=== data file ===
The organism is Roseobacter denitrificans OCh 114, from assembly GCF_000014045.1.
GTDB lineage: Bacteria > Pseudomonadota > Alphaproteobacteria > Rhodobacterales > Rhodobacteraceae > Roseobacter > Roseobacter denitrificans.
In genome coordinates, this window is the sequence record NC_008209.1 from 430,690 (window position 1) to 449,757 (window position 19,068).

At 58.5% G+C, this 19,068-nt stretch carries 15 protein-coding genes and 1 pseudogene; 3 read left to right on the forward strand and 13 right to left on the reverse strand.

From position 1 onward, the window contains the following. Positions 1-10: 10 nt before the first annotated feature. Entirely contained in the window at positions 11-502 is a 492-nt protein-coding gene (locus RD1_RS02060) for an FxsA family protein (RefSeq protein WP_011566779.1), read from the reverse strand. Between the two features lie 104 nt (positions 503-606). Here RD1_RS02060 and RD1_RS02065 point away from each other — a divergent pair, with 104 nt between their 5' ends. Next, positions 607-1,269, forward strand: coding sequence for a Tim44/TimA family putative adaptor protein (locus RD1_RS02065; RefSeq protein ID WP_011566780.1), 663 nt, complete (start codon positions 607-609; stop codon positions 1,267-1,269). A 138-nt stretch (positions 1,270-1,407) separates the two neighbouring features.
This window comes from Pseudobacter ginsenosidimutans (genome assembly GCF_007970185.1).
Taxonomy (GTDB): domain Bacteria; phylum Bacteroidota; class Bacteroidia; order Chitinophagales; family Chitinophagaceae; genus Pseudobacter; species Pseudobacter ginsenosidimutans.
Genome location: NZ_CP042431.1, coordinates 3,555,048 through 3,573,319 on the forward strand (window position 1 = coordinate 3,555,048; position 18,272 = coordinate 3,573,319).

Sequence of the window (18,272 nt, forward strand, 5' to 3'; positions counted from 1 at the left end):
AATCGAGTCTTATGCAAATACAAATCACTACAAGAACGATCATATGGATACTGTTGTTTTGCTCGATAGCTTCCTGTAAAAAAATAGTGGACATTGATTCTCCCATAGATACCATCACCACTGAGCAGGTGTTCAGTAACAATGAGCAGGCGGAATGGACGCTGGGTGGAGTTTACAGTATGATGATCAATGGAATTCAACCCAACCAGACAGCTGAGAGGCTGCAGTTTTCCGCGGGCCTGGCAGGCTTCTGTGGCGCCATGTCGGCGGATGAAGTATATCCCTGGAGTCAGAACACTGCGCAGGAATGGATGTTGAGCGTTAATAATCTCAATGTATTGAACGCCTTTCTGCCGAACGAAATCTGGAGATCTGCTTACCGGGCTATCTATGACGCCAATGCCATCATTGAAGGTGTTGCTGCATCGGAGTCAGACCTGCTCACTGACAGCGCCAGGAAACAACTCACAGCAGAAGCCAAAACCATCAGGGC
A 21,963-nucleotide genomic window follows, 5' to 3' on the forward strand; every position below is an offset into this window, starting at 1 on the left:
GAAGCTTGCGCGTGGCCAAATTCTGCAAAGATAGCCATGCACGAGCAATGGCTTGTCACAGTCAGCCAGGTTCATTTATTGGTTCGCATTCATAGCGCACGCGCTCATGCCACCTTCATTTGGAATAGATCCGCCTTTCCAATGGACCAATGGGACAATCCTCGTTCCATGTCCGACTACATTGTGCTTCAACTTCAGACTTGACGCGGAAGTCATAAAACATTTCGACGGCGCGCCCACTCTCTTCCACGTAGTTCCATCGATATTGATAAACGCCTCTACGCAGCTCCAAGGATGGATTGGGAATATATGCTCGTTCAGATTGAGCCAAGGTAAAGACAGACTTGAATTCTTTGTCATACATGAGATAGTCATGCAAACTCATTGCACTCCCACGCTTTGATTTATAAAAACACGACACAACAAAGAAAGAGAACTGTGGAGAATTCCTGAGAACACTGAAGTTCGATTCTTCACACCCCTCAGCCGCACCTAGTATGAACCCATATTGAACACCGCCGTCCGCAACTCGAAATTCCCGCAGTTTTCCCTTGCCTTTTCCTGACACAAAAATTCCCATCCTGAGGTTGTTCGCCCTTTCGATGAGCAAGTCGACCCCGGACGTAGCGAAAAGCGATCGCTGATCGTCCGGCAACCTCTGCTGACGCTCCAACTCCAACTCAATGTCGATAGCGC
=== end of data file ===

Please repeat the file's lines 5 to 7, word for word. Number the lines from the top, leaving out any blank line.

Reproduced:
From position 1 onward, the window contains the following. Positions 1-10: 10 nt before the first annotated feature. Entirely contained in the window at positions 11-502 is a 492-nt protein-coding gene (locus RD1_RS02060) for an FxsA family protein (RefSeq protein WP_011566779.1), read from the reverse strand. Between the two features lie 104 nt (positions 503-606). Here RD1_RS02060 and RD1_RS02065 point away from each other — a divergent pair, with 104 nt between their 5' ends. Next, positions 607-1,269, forward strand: coding sequence for a Tim44/TimA family putative adaptor protein (locus RD1_RS02065; RefSeq protein ID WP_011566780.1), 663 nt, complete (start codon positions 607-609; stop codon positions 1,267-1,269). A 138-nt stretch (positions 1,270-1,407) separates the two neighbouring features.
This window comes from Pseudobacter ginsenosidimutans (genome assembly GCF_007970185.1).
Taxonomy (GTDB): domain Bacteria; phylum Bacteroidota; class Bacteroidia; order Chitinophagales; family Chitinophagaceae; genus Pseudobacter; species Pseudobacter ginsenosidimutans.